July 30, 2015

Kinda-Curried Type Parameters

This started off as a gist+tweet but got sufficient attention to warrant immortalization as a blog post. Thanks @milessabin, @S11001001 and others for confirming that it’s legit.

Scala methods can have multiple lists of value parameters but only one list of type parameters, which is occasionally irritating when some are inferable and others are not. Consider this method which has two type parameters, one inferable and one not.

import scalaz._, Scalaz._

def wrap[F[_]: Applicative, A](a: A): F[A] =

It works fine, but you must supply both type arguments even though the second is inferable.

scala> wrap[List,Int](1) // ugh
res0: List[Int] = List(1)

scala> wrap(1) : List[Int] // nope
<console>:15: error: ambiguous implicit values:
 [one thousand lines of uesless information]

What we really want is to be able to say wrap[Option](3). But how do we write it?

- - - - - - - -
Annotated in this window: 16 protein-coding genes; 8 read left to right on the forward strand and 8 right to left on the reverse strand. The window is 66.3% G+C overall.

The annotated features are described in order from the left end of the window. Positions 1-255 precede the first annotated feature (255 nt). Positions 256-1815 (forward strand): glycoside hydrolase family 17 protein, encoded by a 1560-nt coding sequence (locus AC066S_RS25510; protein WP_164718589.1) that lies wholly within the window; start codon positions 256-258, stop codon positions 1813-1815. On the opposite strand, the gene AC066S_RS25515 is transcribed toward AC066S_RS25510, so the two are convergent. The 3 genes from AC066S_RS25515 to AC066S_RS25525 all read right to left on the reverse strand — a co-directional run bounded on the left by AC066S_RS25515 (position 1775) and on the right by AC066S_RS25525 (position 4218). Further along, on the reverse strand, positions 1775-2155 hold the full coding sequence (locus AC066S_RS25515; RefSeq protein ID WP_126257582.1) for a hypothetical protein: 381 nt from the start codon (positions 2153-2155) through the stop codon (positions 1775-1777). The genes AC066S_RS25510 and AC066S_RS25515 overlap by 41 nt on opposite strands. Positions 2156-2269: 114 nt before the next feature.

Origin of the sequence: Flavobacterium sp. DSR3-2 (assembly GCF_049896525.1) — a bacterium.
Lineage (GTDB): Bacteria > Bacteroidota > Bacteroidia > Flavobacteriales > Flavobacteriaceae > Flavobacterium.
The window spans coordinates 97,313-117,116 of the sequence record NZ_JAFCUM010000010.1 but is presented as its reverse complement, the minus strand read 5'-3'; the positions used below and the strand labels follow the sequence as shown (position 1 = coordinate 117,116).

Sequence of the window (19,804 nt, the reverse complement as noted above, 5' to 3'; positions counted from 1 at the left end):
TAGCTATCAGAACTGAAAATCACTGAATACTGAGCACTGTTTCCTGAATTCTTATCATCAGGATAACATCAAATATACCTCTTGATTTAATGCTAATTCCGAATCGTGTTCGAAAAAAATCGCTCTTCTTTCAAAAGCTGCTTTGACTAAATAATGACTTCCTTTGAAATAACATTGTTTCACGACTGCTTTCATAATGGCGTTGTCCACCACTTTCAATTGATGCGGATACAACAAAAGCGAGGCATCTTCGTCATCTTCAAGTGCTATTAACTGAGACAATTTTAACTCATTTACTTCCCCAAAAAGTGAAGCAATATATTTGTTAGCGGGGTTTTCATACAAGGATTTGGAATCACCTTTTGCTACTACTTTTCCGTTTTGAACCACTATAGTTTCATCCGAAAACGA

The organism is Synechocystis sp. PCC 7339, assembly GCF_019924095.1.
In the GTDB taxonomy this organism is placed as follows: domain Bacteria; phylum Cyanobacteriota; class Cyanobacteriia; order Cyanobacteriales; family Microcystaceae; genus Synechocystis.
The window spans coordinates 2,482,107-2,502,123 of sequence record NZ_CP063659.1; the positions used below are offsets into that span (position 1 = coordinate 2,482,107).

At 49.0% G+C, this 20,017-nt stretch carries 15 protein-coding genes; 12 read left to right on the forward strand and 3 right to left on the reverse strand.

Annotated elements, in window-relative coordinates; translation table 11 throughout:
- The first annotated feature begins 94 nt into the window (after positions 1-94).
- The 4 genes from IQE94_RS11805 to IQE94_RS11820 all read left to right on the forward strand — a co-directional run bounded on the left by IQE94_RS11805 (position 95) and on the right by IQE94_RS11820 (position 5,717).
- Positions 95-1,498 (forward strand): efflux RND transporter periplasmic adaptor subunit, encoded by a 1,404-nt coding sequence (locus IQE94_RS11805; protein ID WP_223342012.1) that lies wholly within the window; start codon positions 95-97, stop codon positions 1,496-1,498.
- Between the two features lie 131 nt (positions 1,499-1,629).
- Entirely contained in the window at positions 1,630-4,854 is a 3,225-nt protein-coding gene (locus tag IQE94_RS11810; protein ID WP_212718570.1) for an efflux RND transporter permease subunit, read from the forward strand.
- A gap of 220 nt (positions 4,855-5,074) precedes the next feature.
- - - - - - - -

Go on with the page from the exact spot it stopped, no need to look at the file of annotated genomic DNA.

The trick is to use an unconstrained no-arg method to bind the first (non-inferrable) type argument, constructing an instance of a class with a polymorphic apply method to bind the second (inferrable) type argument. Note that the typeclass constraint is pushed down to the second application. If there were no such constraint then a scalaz.Forall could replace WrapHelper.

final class WrapHelper[F[_]] {
  def apply[A](a: A)(implicit ev: Applicative[F]): F[A] =

def wrap[F[_]] = new WrapHelper[F]

Which works as desired.

scala> wrap[List](1) // yay!
res1: List[Int] = List(1)

scala> wrap[Option](1)
res2: Option[Int] = Some(1)

This can also be done with a structural type, which is syntactically simpler but requires reflective access (which is not recommended … it can be slow and can cause problems with some bytecode manipulation tools).

import scala.language.reflectiveCalls

def wrap[F[_]] = new {
  def apply[A](a: A)(implicit ev: Applicative[F]): F[A] =

This trick appears here and there in Scala libraries that take use fancy types, including shapeless and scalaz (and Play iteratees, I am told).